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ted angus

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  1. Some RAF vehicles carry the arabic some don't. . The dual WD*** plus arabic appears in some pre war Palestine photos Ted.
  2. The pic was -I think -taken 1959-60 so would it still have been 1st Guards Armoured Brigade or would the name change to 1st Armoured Brigade have taken place. The picture I originally posted was just to clearly show the formation badge- the attached is the actual vehicle. Its an RE unit based in Hamelin part of the Amphib engineer regt. I have assumed the date because that is the timeline for 17 becoming the number for RE fld sqns in armoured Divs.
  3. Can anyone please tell me which formation the sign identifies- its very similar to the WW2 guards arm div- but its cold war BAOR thanks in anticipation TED
  4. 01 RN 89 passed through Withams a few years ago Ted.
  5. Apart from the sentry they all appear to be civvies in the picture. I am not totally convinced that the dark patches on the body side are camo- There are lots of pictures of civvy contractors removing wrecks- so my vote is civvy truck . TED
  6. Yes possibly mask not removed in a timely manner, but for me BOWSER1107's post on 28 oct is enough for me to be content that these were follow me vehicles to aid safe movement on the aerodrome, just as we did in the early 1950s. Ted
  7. Single masked headlight so def WW2 era, C/18 coastal command 18 group, yellow tops indicates aerodrome duties TED
  8. Yep looks yellow tops and its WW2 - see headlight mask. Stop follow me is a flying control (ATC ) task; road control could be a duty undertaken by a range of personnel, eg ground gunners, they were partly mobile, service police, special constab etc etc.
  9. Well I did say back in the day the 1086 was full of errors, regarding use of NATO NSN, I remember in the early 1970s in Cyprus I was working mainly on Section 4GA and other weapon handling Sections of the vocab , I think I am right in saying all demands for spares were still under RAF Sec Ref only. Ted
  10. Google searches show 5A 2334 to be the most common RAF version in WW2 thru to early 1950s, most pictures show the lense having a different number to the lamp I think this is because there were clear, red and green. Back in the day the AP 1086 was a night mare most volumes were at least 6 inches thick in loose leaf binders held together with screw fixing. Always riddled with mistakes and omissions. Most of us spanner wielding people would carry a little black book, gradually we would list all the common spares & pt numbers of the items we commonly used. If we found a solution to a bad entry we would leave a paper note in the relevant page before submitting an official suggestion for amendment. when the microfiche readers were introduced it all turned into a pot luck nightmare ! Amendments were so frequent in the 1086 I doubt anyone has an original copy plus all the hundreds of amendments. TED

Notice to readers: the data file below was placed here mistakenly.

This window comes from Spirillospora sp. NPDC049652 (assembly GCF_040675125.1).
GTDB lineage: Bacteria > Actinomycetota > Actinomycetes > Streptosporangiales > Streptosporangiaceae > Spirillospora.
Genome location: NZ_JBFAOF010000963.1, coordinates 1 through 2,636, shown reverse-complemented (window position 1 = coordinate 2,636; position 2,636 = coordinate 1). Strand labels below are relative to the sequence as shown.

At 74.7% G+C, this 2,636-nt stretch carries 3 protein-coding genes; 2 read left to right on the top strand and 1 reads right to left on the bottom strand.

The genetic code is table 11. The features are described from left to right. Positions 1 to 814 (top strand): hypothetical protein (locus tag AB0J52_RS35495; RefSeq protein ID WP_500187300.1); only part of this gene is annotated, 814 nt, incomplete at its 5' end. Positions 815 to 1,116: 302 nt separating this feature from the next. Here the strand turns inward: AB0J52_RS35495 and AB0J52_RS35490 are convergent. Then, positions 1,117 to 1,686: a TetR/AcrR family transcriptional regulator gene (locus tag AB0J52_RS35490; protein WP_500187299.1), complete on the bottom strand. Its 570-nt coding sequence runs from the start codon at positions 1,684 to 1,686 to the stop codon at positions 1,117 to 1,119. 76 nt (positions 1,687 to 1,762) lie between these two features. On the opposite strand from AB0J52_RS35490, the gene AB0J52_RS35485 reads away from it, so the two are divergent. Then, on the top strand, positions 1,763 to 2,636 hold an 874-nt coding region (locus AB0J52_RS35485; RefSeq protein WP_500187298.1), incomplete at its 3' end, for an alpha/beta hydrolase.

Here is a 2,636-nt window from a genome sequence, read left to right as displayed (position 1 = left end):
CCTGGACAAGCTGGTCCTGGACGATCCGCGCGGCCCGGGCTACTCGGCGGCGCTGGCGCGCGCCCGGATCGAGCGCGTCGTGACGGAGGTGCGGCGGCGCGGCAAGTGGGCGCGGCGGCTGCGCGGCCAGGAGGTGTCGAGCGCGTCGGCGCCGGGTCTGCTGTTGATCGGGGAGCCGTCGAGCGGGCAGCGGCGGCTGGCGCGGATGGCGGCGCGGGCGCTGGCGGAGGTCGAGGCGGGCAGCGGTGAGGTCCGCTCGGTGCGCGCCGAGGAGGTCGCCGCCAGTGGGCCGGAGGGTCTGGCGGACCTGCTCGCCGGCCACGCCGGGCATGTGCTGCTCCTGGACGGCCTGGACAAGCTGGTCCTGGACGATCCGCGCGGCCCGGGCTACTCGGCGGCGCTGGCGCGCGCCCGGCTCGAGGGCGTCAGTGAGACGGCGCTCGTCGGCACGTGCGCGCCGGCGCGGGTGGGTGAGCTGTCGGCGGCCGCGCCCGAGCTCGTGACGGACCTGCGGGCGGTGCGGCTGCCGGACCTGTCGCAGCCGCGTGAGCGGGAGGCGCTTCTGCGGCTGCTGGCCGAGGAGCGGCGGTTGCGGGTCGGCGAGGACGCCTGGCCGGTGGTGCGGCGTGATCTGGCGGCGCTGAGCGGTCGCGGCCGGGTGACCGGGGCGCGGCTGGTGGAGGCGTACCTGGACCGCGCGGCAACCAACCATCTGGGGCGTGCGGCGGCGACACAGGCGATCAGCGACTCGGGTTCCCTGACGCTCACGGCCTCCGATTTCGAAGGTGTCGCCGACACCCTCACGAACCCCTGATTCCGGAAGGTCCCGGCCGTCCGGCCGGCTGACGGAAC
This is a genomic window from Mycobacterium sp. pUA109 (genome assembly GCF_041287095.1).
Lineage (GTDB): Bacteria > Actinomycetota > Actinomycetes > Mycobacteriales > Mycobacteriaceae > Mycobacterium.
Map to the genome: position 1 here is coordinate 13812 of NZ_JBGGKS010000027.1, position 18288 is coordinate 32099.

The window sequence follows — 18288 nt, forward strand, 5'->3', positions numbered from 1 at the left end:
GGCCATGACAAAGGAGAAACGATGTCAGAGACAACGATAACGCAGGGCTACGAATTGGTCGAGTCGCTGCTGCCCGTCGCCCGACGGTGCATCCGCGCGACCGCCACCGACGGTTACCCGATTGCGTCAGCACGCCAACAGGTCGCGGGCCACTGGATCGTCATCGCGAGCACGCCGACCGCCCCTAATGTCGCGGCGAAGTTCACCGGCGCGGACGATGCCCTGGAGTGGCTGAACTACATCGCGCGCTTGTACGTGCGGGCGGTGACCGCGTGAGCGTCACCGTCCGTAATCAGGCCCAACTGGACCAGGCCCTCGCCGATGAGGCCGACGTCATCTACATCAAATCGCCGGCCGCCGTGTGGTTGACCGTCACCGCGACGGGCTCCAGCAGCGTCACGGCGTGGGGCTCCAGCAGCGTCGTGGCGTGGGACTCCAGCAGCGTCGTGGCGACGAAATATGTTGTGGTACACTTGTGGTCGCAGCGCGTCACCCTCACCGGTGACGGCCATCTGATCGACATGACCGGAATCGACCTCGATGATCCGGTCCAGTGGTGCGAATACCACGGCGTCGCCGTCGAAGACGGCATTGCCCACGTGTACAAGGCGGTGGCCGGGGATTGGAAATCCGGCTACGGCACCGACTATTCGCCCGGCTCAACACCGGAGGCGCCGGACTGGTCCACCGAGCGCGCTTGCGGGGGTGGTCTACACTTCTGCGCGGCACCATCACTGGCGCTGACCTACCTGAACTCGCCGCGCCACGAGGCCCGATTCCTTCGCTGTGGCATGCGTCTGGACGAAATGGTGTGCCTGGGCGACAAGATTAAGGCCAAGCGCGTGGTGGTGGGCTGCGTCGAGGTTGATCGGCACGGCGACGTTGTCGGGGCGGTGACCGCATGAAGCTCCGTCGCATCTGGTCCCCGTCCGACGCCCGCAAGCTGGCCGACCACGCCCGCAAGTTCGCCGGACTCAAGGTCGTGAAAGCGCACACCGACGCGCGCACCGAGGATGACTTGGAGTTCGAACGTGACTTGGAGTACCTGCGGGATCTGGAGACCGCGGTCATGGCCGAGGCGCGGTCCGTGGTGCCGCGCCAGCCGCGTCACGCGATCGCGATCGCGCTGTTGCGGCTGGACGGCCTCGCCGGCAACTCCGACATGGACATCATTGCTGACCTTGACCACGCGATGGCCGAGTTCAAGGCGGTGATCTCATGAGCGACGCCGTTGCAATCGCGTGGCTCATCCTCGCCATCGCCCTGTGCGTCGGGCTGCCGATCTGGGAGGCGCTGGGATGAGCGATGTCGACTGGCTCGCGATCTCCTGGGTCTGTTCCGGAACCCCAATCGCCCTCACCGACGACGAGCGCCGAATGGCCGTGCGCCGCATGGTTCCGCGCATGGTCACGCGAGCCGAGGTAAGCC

11. I hate to be a bubble buster, but this lamp has a NATO NSN therefore it is definitely post WW2 and I would say post 1956 which is when the first transition to NATO format stock numbers began. The RAF supply Section & Reference of this lamp is 5A 1991239. As marked on the lamp & case- In the RAF vocab 5A is ground lighting and misc equip. 6230 is the NATO Supply Classification ie the NATO equivalent of 5A - 62 is a group which relates to Light Fixtures And Lamps, 30 will be a more specific class within the group. 99 is the identifier for UK, 1991239 is the individual item reference number. So you need to be looking for 5A 1991239 in the RAF AP 1086; re the plug you posted I don't think that is original, as supplied the plug should be the same colour as the lamp and none of those numbers relate to RAF stores references. Regards TED
  12. Yes the AMO catching up with earlier instructions was something I used to tell those that believed the RAF was blue grey until mid 1941 ! Anyway here is a shot from St Mawgan which appears on the Control Tower website. Its dated 1946, the station was a Ferry Command unit throughout the war and into 1946 So reading an outline history, I would say a constant stream of aircraft arriving both from overseas and even more arriving for onward departure to overseas units. So lots of unfamiliar crews.. Would this Stop/follow me have been in service pre VE day I would say yes but maybe not in this colour scheme ?? Ted
  13. .Re-reading AMO A731 of 1940 the all over orange is covered in para 1 & para 2 works and contractors tractors and machinery. para 3 covers prime movers operating on the landing ground and these require the double disc. Attached are the earliest shots I have of the double disc, preceding the subject AMO by in the 56 sqn shot 15 months. regarding the yellow v orange conundrum; AMO A 897 of 1944 is about vehicle painting - para 12 draws attention to AMO A 486 0f 44 as amended by AMO A518 of 44 in that upper surfaces of certain vehicles is to be yellow- when in fact the actual AMOs state 33A 125 Orange ?? Ted ps I bet it was all written by Officers !!
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